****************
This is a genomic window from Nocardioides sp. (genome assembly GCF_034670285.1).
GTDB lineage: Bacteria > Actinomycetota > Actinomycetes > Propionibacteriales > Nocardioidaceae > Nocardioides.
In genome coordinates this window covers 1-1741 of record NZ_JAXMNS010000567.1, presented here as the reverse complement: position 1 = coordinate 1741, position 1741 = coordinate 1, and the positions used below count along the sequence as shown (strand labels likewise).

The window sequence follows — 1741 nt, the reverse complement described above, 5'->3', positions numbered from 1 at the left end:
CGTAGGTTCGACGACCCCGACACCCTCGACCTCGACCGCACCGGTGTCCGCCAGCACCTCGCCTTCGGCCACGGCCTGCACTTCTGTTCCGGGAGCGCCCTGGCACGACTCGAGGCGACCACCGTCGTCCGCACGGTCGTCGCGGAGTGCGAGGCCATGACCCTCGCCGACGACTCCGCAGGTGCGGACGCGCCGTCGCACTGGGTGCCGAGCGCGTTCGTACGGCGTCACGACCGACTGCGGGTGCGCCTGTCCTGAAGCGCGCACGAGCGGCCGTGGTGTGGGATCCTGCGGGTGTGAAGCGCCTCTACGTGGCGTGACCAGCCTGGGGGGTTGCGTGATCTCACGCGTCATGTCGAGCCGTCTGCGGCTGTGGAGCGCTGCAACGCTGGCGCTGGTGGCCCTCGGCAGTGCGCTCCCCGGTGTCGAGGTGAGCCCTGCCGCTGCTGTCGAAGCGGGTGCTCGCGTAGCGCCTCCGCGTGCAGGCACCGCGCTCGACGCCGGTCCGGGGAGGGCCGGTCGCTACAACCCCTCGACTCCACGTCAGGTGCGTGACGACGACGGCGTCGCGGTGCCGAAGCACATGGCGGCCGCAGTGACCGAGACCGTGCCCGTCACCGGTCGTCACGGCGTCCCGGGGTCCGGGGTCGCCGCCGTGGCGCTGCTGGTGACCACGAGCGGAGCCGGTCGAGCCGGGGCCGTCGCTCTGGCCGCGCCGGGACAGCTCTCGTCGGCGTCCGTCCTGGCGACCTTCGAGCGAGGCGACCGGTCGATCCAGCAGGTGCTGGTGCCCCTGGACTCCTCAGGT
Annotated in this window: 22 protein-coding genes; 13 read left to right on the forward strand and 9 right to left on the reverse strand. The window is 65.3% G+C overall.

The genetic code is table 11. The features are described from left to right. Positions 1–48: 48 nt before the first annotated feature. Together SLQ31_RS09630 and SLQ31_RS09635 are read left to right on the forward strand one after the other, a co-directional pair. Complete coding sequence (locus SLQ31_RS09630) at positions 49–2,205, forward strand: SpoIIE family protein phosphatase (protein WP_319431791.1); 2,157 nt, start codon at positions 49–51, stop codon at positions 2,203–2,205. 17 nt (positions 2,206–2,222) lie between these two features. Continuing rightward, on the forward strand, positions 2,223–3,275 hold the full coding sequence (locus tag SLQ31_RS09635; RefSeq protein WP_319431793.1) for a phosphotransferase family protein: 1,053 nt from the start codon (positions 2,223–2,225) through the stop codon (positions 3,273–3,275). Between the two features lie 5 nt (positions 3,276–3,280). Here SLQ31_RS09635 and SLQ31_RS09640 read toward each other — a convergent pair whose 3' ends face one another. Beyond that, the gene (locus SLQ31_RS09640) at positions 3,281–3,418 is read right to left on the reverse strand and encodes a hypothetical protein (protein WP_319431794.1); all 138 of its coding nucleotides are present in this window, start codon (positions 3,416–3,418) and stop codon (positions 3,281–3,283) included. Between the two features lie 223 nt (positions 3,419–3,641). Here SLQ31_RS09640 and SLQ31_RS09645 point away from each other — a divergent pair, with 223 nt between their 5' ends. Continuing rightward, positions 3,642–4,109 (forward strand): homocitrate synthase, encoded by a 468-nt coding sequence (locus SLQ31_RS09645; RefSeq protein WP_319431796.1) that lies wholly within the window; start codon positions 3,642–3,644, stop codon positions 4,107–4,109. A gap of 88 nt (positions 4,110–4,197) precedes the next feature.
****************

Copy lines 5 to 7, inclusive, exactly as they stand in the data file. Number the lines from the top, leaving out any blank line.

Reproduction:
CGTAGGTTCGACGACCCCGACACCCTCGACCTCGACCGCACCGGTGTCCGCCAGCACCTCGCCTTCGGCCACGGCCTGCACTTCTGTTCCGGGAGCGCCCTGGCACGACTCGAGGCGACCACCGTCGTCCGCACGGTCGTCGCGGAGTGCGAGGCCATGACCCTCGCCGACGACTCCGCAGGTGCGGACGCGCCGTCGCACTGGGTGCCGAGCGCGTTCGTACGGCGTCACGACCGACTGCGGGTGCGCCTGTCCTGAAGCGCGCACGAGCGGCCGTGGTGTGGGATCCTGCGGGTGTGAAGCGCCTCTACGTGGCGTGACCAGCCTGGGGGGTTGCGTGATCTCACGCGTCATGTCGAGCCGTCTGCGGCTGTGGAGCGCTGCAACGCTGGCGCTGGTGGCCCTCGGCAGTGCGCTCCCCGGTGTCGAGGTGAGCCCTGCCGCTGCTGTCGAAGCGGGTGCTCGCGTAGCGCCTCCGCGTGCAGGCACCGCGCTCGACGCCGGTCCGGGGAGGGCCGGTCGCTACAACCCCTCGACTCCACGTCAGGTGCGTGACGACGACGGCGTCGCGGTGCCGAAGCACATGGCGGCCGCAGTGACCGAGACCGTGCCCGTCACCGGTCGTCACGGCGTCCCGGGGTCCGGGGTCGCCGCCGTGGCGCTGCTGGTGACCACGAGCGGAGCCGGTCGAGCCGGGGCCGTCGCTCTGGCCGCGCCGGGACAGCTCTCGTCGGCGTCCGTCCTGGCGACCTTCGAGCGAGGCGACCGGTCGATCCAGCAGGTGCTGGTGCCCCTGGACTCCTCAGGT
Annotated in this window: 22 protein-coding genes; 13 read left to right on the forward strand and 9 right to left on the reverse strand. The window is 65.3% G+C overall.

The genetic code is table 11. The features are described from left to right. Positions 1–48: 48 nt before the first annotated feature. Together SLQ31_RS09630 and SLQ31_RS09635 are read left to right on the forward strand one after the other, a co-directional pair. Complete coding sequence (locus SLQ31_RS09630) at positions 49–2,205, forward strand: SpoIIE family protein phosphatase (protein WP_319431791.1); 2,157 nt, start codon at positions 49–51, stop codon at positions 2,203–2,205. 17 nt (positions 2,206–2,222) lie between these two features. Continuing rightward, on the forward strand, positions 2,223–3,275 hold the full coding sequence (locus tag SLQ31_RS09635; RefSeq protein WP_319431793.1) for a phosphotransferase family protein: 1,053 nt from the start codon (positions 2,223–2,225) through the stop codon (positions 3,273–3,275). Between the two features lie 5 nt (positions 3,276–3,280). Here SLQ31_RS09635 and SLQ31_RS09640 read toward each other — a convergent pair whose 3' ends face one another. Beyond that, the gene (locus SLQ31_RS09640) at positions 3,281–3,418 is read right to left on the reverse strand and encodes a hypothetical protein (protein WP_319431794.1); all 138 of its coding nucleotides are present in this window, start codon (positions 3,416–3,418) and stop codon (positions 3,281–3,283) included. Between the two features lie 223 nt (positions 3,419–3,641). Here SLQ31_RS09640 and SLQ31_RS09645 point away from each other — a divergent pair, with 223 nt between their 5' ends. Continuing rightward, positions 3,642–4,109 (forward strand): homocitrate synthase, encoded by a 468-nt coding sequence (locus SLQ31_RS09645; RefSeq protein WP_319431796.1) that lies wholly within the window; start codon positions 3,642–3,644, stop codon positions 4,107–4,109. A gap of 88 nt (positions 4,110–4,197) precedes the next feature.